When that is done your preferred sales strategy should be easier to decide, and it might just be possible that this will be the hard selling method!

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The Creepy side of the online world

British Airways Boeing  777

British Airways Boeing 777 (Photo credit: michal818)

Did you read the Huffington Post article about British Airways who will Google passengers “To put a face to the name”? They cite articles from both The Mail and The Telegraph. The point is not so much that BA is doing it, but the reaction they get from doing it, as the Huffpost is putting it: creepy. BA is not the first organisation using available data in this way and will not be the last.

A media company I used to work with told me about a campaign that gave the target users the same feeling. They started quite early buying IP addresses of organisations and did an campaign for a customer targeting Law firms using big news sites where their targeted online ads would just show when the IP addresses they bought was on the site. The campaign was a great success – in a way… They got a lot of attention (because it was working as intended) from Law firms considering reporting them because they felt it was creepy being targeted this way…

From a communication side it was money well spent with a targeted message with a low budget on prime locations. From the users point of view they felt like being in George Orwell’s 1984 – watched by Big Brother.

People in general don’t like the feeling of being monitored, even though it happens every day e.g. through surveillance cameras or when using your credit cards, and when they are made aware of this through targeted communications it feels, well, creepy…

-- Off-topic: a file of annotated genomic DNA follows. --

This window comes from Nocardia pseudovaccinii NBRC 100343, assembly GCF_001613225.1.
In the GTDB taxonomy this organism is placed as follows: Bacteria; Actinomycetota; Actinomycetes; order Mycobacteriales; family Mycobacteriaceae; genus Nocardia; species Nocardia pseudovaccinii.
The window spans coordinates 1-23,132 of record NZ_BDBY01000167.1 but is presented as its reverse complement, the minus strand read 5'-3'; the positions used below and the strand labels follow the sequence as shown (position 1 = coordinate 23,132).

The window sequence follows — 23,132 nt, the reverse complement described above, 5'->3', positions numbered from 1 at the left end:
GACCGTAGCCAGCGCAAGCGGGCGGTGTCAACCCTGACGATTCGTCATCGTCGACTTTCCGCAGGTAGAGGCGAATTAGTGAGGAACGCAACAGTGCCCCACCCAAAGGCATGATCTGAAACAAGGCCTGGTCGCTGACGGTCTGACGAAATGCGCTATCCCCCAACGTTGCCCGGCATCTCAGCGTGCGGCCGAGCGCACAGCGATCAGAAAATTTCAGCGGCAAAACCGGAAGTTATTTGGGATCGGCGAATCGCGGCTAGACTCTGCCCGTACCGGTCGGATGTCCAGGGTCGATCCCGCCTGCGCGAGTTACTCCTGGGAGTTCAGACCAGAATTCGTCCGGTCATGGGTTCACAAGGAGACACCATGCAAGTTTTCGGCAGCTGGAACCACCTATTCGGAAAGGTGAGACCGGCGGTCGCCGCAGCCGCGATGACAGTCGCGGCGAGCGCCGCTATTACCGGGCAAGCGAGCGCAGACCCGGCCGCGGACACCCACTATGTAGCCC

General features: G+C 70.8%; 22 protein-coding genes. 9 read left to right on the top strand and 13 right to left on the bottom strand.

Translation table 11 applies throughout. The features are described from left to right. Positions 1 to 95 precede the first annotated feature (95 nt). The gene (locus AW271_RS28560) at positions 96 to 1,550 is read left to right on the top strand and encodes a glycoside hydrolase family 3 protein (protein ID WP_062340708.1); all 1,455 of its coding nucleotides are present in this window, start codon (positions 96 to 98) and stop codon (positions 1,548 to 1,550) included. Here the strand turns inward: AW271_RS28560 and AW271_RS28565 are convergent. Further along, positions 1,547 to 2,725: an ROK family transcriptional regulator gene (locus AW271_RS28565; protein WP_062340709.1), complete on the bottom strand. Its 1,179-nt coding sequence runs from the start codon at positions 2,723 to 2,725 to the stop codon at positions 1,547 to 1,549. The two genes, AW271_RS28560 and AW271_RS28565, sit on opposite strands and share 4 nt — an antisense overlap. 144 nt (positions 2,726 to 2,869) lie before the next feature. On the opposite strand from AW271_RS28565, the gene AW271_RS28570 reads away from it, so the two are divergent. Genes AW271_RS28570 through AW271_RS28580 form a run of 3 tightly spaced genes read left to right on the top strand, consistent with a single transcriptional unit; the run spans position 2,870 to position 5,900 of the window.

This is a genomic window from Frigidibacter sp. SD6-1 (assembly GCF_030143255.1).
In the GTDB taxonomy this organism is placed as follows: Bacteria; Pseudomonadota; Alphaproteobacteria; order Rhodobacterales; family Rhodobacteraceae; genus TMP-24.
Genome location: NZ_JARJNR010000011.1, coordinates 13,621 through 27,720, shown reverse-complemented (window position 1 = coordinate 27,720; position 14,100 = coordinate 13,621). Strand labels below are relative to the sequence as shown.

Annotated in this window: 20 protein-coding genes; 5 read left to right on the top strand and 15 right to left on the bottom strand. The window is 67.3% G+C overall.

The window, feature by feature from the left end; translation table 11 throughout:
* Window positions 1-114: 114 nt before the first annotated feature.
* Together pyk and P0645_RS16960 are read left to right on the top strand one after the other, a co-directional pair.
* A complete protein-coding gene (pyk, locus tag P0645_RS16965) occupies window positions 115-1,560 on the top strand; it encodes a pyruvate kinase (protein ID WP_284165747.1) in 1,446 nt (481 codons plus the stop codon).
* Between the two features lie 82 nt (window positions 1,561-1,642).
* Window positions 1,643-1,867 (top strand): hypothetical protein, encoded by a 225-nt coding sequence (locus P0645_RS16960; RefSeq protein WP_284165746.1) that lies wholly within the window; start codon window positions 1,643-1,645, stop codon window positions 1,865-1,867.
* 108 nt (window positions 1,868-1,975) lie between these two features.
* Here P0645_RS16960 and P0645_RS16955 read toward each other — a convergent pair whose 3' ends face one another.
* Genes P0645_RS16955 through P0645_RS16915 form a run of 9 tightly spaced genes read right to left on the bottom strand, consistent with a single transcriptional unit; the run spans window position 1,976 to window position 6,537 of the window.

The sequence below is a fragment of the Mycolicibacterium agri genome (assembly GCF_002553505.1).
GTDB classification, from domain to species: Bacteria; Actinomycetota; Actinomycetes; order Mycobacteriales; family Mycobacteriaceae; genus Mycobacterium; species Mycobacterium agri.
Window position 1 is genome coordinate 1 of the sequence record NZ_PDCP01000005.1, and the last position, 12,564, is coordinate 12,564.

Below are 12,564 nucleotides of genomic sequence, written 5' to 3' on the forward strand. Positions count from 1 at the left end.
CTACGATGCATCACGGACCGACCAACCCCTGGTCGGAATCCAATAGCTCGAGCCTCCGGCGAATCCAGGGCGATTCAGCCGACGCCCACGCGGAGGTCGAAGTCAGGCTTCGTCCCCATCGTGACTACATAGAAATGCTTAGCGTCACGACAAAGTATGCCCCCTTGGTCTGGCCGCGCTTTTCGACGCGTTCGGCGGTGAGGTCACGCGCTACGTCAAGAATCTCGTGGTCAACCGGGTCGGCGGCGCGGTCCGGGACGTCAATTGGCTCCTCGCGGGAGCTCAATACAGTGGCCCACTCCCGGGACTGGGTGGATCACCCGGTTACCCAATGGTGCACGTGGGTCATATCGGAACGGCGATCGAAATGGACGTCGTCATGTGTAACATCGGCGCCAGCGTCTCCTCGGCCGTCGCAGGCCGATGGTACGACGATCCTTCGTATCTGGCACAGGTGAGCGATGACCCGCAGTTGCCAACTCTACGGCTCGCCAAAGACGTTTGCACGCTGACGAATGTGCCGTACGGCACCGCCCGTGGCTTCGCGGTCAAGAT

“Surprise is the keyword”

This is basic psychology based on the same principle as private space. If someone stands to close to you, they invade your private space and you get a feeling of unpleasantness. The space in question differ from person to person, as do the level of acceptances of online information about ourselves, when it comes as a surprise. Surprise is the keyword here. When someone knows more about you than you expected the level of creepiness increases.

The problem, of course, is that this is the way technology is developing. And from the advertisers or sellers point of view this helps making betters targeted communication with a smaller budget.

Even the Data Protection Act will not stop situations like these from happening. The development of Big Data and technology that makes it easier to extract information from these major data sets is all making it easier to target the communication.

 “The one who breaks the code of detailed information vs. the creepy factor would have struck gold.”

From my field of interest, sales, the movement from product driven sales to solutions and value driven sales increases the need for detailed customer information to present the right solution. The more information the sellers get through data intelligence gives a better picture of the customers needs, and by that a better targeted solution. But at the same time might make the customer uncomfortable when the sellers is providing so much information about their company that they might get the creepy feeling…

The one who breaks the code of detailed information vs. the creepy factor would have struck gold.

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Do you use the 7 steps of selling?